When the benediction had been given, and as the congregation joined with the choir in the singing of the recessional, members of Coffin’s family (children, grandchildren, brother, cousins) carried the body out of the church at the height of their shoulders, bearing it aloft as if offering a gift or presenting a prize. So it was, and so it is for anybody prepared to honor or receive it. The composition of the crowd in the church – like the ones seen at performances of classical music in Lincoln Center, no A-list celebrities or delegates from the major news media in attendance, a television camera recording the event for archival purposes – pose the question as to whether we live in a society that still wishes to hear voices on the order and magnitude of Bill Coffin’s. He was a man of his time, exceptional but not an anomaly, one of many others in his generation who viewed the American political enterprise as the making of a joyful noise unto the Lord, a way out of their own loneliness and fear, a becoming part of the larger and more interesting self otherwise known as the public interest and the common good.

The Democratic Party’s embarrassing loss of its once abundant moral energies provided the topic for an essay published in The American Prospect during the week of Coffin’s funeral under the title “Party in Search of a Notion”. Michael Tomasky, the journal’s editor, likened the latter-day Democrats to dogs trained with electrical shocks to the condition of “learned helplessness”, crouching in the corners of “resignation and fear”, clutching their “grab bag of small-bore proposals” and their “hodgepodge of narrow and specific fixes”, afraid to come forth with a broad and generous vision of the just society that might give them the courage of their soidisant convictions.

Two years before he died, Coffin published a small book entitled Credo, summing up the lesson of his life and setting forth some of his thoughts about the meaning of democracy. Any anxious Democrat looking for a bigger issue than the one dreamed of in the philosophy of Howard Dean wouldn’t need to do much more than copy out the text 500 times on the nearest blackboard.

Lewis H. Lapham is the National Correspondent for Harper’s Magazine.

Bill Totten

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>Kill ‘Em All, Let God Sort Us Out

2006/07/28 Leave a comment

>Landmines and WMDs are Verboten. Ban Bombs Too

by Ted Rall (July 25 2006)

The bloodied faces of the Shaito family, decimated when an American-made helicopter gunship fired a missile into their minivan, has become the symbol of the Israeli invasion of Lebanon. “Don’t go to sleep, mama!” Ali Shaito shouted through a torrent of tears mixing with his own blood. “Don’t die! Please don’t die!” A widely distributed photograph caught the sad-eyed Muntaha Saito’s last moments. A mother to her dying breath, she used her last ounce of strength to reach out to comfort her frantic son. Muntaha’s sister, mother Nazira and uncle Mohammad were also killed in the attack. Eleven other members of the Shaito family, who had evacuated their village after they were ordered to do so by the Israeli military, suffered severe injuries.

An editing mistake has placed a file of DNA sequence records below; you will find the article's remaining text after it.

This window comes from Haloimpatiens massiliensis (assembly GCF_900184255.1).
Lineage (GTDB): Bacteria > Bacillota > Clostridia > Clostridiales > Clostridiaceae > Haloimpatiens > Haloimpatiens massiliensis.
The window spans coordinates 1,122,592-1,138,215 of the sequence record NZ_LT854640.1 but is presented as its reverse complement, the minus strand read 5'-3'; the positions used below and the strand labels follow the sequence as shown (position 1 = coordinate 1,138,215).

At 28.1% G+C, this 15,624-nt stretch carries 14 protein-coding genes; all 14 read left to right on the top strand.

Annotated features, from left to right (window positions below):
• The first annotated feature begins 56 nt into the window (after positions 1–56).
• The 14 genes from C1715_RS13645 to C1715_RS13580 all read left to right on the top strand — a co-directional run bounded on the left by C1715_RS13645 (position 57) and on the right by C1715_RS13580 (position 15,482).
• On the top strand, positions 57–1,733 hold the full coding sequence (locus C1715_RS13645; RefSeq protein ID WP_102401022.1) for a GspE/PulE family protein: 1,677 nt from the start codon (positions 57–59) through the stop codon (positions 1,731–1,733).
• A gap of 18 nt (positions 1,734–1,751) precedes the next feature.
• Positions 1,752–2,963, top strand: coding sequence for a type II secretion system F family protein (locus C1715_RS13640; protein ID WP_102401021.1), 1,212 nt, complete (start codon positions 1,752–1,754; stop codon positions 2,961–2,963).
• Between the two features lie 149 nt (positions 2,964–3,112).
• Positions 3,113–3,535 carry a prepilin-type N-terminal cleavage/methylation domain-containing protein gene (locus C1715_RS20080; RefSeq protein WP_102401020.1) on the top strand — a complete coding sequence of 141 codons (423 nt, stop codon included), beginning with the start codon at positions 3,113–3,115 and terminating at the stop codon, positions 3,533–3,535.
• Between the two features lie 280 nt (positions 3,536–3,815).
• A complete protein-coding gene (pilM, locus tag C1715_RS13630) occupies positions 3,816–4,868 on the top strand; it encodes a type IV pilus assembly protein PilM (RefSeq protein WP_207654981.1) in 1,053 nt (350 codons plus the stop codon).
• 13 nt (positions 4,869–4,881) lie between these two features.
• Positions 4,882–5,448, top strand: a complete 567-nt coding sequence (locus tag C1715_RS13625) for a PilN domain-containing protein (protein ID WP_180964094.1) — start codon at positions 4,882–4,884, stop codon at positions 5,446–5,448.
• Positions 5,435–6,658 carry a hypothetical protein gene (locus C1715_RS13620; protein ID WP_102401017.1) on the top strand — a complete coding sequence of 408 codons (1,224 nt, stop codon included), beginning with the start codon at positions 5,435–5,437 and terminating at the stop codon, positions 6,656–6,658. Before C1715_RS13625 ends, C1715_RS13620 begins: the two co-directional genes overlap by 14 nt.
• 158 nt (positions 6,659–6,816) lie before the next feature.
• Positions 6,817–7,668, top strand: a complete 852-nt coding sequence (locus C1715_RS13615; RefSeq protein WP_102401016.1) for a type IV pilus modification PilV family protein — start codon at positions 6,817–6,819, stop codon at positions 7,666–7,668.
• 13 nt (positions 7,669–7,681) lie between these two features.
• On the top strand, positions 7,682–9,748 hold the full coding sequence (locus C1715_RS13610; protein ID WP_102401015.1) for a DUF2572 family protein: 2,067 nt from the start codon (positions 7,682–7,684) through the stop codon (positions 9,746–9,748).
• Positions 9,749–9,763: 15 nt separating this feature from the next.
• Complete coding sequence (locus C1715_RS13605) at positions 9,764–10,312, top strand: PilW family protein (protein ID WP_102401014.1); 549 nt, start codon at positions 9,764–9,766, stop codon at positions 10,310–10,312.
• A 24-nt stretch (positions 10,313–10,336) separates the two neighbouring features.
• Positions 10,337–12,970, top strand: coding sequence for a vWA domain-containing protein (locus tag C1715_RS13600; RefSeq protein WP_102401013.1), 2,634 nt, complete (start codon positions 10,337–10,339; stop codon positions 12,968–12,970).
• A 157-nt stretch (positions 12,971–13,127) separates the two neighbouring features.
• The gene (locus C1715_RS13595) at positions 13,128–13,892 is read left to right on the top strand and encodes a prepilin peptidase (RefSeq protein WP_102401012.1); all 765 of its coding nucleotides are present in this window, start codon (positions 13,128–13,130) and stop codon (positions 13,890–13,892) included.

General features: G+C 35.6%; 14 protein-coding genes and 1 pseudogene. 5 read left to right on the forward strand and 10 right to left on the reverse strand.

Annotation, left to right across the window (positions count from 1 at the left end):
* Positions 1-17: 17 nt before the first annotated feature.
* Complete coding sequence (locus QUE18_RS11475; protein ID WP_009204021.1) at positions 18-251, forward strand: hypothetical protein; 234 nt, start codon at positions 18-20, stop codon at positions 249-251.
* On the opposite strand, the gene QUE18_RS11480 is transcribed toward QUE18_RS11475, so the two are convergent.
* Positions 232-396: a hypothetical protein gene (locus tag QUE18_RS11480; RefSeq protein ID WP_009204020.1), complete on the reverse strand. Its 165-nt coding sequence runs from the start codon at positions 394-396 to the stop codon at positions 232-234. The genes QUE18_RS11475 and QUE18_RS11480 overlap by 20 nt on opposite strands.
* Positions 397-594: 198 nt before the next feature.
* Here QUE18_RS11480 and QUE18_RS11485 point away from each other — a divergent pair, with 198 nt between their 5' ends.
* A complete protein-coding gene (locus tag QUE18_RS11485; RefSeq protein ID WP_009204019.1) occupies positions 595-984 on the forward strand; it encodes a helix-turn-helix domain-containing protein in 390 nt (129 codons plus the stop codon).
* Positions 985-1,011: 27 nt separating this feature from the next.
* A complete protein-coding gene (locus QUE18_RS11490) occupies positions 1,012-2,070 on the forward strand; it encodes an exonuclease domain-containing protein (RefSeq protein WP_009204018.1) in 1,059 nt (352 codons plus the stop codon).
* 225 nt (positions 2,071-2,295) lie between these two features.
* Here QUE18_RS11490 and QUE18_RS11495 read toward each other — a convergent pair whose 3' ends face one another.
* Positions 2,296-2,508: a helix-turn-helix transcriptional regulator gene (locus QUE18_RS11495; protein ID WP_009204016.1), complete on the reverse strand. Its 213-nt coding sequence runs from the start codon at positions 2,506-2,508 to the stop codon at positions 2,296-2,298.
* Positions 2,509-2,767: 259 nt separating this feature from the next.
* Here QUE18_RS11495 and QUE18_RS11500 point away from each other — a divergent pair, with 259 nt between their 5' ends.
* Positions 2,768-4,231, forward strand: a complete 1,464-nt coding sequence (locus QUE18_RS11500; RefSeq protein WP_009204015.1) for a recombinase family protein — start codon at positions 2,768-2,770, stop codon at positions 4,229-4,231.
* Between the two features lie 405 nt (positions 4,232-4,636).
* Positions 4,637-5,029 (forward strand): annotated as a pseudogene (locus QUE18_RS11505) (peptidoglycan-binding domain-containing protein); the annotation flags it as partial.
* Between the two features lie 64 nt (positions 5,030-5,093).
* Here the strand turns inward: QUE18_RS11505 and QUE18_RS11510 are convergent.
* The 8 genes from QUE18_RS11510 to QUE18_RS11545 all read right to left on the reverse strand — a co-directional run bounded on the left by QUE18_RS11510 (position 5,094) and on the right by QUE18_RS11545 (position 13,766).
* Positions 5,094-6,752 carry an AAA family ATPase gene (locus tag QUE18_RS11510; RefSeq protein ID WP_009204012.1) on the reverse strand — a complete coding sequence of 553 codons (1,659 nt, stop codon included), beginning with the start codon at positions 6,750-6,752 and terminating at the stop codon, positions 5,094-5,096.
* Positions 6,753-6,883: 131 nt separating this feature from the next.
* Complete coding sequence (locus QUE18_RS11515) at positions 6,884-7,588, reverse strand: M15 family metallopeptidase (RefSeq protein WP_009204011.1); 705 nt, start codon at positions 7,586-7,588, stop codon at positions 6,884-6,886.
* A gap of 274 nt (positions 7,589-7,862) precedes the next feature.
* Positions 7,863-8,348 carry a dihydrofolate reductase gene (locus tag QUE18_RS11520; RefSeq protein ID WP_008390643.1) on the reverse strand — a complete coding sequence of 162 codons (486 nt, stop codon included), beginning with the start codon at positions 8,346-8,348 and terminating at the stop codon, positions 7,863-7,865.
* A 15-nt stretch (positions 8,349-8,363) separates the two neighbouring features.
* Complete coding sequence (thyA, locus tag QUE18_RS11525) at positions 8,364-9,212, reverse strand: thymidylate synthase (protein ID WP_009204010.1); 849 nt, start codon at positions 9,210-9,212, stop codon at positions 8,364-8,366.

The Israeli military said that the Shaito van was hit as part of a barrage of twenty missiles fired at vehicles “suspected of serving the terror organization [Hezbollah] in the launching of missiles at Israel, and were recognized fleeing from or staying at missile-launching areas”. The Israelis were thousands of feet away. How could they have “recognized” anything? Obviously, they couldn’t.

Accidental killings of civilians are inevitable in war, but casualty rates have soared in wars waged by the United States and other wealthy nations that unleash high-tech air forces against defenseless enemies. Western militaries increasingly rely upon aerial bombardment in lieu of deploying infantry troops on the ground, who can see what’s what and who’s who – but expose themselves to greater risk. The result of this bombing-oriented policy is the reverse of what one should expect from civilized countries, and it’s why the United States has killed more innocent civilians in Afghanistan and Iraq – about 200,000 – than enemy troops.

Anyone who has witnessed modern warfare firsthand can see that bombing is a sloppy business. I watched helplessly in 2001 as B-52s pulverized a town in northern Afghanistan, killing hundreds of civilians in an area controlled by the Northern Alliance – America’s ally against the Taliban. It wasn’t the pilots’ faults. How could they know who was doing what thousands, if not tens of thousands, of feet below? They didn’t and they couldn’t, no more than the IDF helicopter personnel who launched that lethal missile at the Shaito’s van. It defies logic, common sense and the facts, yet the American, Israeli and other Western militaries continue to perpetuate the fiction that they (a) have access to reliable intelligence and (b) use reliable intelligence to target their bombs and missiles.